I also got my Sealskinz waterproof socks delivered just in time for this run (and some Injinji liner socks to go with them) so I got to test them out. It wasn’t very wet or muddy out there, so I had to make do with running through the handful of puddles that presented themselves. So far, so good: the Sealskinz lived up to their claims and kept all the water out. The white liner socks remained perfectly white. That’s the easy part, of course: the tricky bit with that sort of sock technology is making it breatheable. If your feet get completely soaked from sweat, that has nowhere to go, that’s trouble too. They didn’t fare too badly there, either. By the end of the run, my feet were mildly damp, but not sopping wet. My final worry with these socks was blistering or chafing. I didn’t form any blisters in 13 miles, but I also didn’t feel like there wasn’t anything to worry about. I could feel my foot slipping around more than usual, or at least differently than usual, and I kind of sort of maybe felt like some hot spots might be on the verge of forming. Or maybe my feet were just warm. I’m not sure.
I ran six miles, pretty hard, on Wednesday night, then did another three, easier but more hilly, Thursday. I think my legs are starting to get used to hills again, which feels good. I plan on running 13 hilly miles on Wildwood Saturday, which would bring my weekly mileage to 28. I’ve been carefully upping it by about two miles a week as I attempt to ramp up without injuring myself.
Okay, I went ahead and signed up for the Hagg Lake 50K. I ran it last year and we got very lucky on the weather — it was sunny and there wasn’t much mud. I don’t really expect to get so lucky two years in a row, so in addition to focusing on trail miles, I’m also going to be experimenting with how best to cope with the mud. Last year I didn’t do anything special, which wasn’t too bad (during training) except when my feet got really cold or when so much mud worked its way into my socks that it became uncomfortable.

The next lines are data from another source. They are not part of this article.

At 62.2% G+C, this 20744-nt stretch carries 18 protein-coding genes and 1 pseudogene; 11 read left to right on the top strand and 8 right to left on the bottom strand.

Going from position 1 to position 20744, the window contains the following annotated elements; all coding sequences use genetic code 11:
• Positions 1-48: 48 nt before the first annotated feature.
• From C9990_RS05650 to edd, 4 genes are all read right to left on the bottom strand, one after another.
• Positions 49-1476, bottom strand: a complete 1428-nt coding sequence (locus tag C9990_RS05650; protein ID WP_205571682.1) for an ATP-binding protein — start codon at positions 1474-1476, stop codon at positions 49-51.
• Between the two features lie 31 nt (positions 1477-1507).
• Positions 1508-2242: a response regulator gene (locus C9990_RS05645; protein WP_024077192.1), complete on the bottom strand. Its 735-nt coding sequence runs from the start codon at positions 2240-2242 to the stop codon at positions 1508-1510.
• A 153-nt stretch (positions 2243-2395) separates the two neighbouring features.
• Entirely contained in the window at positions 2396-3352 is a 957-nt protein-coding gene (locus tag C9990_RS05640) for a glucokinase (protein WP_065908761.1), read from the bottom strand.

One natural thing to try would be trail shoes, which would offer a couple of advantages… they are designed to be a little less porous, usually, and have soles designed with lugs that might make things less slippery. On the other hand, they just don’t make motion control trail shoes. Why not? I think the theory is that trail running has so much uneven terrain that you don’t face the same repetitive-motion type conditions that make over-pronation such an issue to begin with. However, around here the trails are often smooth, flat and groomed — not so different from a road, really. So I want to stick with my Brooks Addictions.
So rather than changing shoes, I’m going to try some waterproof (but supposedly breathable) socks from Sealskinz. Thirty-four dollars is a lot to pay for a pair of socks, but I’ve read some promising looking reviews by runners. We’ll see.
I ran 11 miles in Forest Park Saturday morning, 5.5 out and back from Lower Macleay Park and northward on Wildwood. That route starts with a lot of uphill. I always wonder if it’s better to start uphill or finish uphill. It’s probably better to warm up your legs on an uphill before pounding them on a down, but getting started going up does seem hard, slow and cruel. The ideal training run might start and finish uphill, with downhills in between.
I’m thinking of signing up for the Hagg Lake 50K again this year, but I’m still on the fence a little. I should have no problem training up by February 21st, but what if my foot goes bad again? But if I wait to sign up, will I be as motivated to train? Anyway. Fun fact: Hagg Lake race co-director Stacey Bunton came in as second woman in this year’s Spartathalon. (A 153 mile race they have over in Greece.)